The Ukrainians are held together by an organization which, from the point of view of strength and activities, could give lessons to almost any other in Canada, the Ukrainian Labor Farmer Temple. The “Farmer” inset is an addition to the title within recent years, and represents the spread of the movement to purely agricultural districts. The headquarters are at Winnipeg, where the property assets are large. As with the Communist Party and the Finns, there are locals extending from Nova Scotia to British Columbia known as temples—in large centres an imposing building, in the less settled districts a modest frame house identified by the Russian inscription over the door. The total membership approaches 10,000, a part of whom are paid-up members of the Communist Party.
The activities are widely diversified. The Ukrainian feels most at home when off at a picnic. He must be dancing. He loves the old folk songs. His instinct for the drama is remarkable. But now these gatherings are a background for Communist propaganda, much of which comes from the old human habit of thinking that far hills are greenest. Russia is far; the daily chore is near. It is good to listen to promises of the millennium. Then they put their money in the plate. In fact, there is a widespread willingness to contribute to the Cause. Has there been a flood in Galicia? Brothers, kindly aid. Is there a temple to be erected? Communists, assist or be called faint-hearted. Finally, many mickles make a muckle.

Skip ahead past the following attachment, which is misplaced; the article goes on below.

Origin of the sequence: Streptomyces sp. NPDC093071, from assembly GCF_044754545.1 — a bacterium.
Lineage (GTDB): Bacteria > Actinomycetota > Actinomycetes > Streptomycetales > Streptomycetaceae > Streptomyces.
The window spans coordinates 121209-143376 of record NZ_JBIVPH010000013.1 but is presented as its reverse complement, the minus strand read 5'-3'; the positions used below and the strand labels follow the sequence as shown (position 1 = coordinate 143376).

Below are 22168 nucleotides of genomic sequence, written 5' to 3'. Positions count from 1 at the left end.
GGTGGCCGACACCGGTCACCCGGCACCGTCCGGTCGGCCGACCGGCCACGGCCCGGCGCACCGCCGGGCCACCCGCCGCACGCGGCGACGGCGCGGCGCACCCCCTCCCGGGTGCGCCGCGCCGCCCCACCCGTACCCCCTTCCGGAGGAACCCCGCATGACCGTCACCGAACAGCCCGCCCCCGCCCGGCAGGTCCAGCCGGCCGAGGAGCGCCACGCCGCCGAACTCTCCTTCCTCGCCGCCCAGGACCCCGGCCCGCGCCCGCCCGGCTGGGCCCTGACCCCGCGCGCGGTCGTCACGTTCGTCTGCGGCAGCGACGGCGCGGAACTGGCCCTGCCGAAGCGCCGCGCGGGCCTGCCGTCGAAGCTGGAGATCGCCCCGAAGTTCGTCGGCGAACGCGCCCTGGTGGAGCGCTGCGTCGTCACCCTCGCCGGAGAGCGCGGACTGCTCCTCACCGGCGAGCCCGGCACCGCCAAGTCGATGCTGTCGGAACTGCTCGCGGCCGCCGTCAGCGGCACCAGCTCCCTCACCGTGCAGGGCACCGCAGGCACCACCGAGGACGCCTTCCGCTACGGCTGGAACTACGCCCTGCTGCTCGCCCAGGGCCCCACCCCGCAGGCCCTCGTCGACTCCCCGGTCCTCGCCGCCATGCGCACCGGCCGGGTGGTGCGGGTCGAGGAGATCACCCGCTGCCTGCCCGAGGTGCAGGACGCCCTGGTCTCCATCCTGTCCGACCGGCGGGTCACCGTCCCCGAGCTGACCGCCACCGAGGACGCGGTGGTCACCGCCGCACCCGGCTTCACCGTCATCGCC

As the Winnipeg headquarters control the assets mentioned, so do they control the activities of the temples. An institute at Winnipeg trains students to become organizers, disorganizers, speakers, and teachers in the temples throughout the country. I was amazed to discover the subterranean thoroughness which characterizes these activities. Even mandolin orchestras are organized, trained, and sent on tour to act as one more reason for gathering for the mid-concert address and the plate.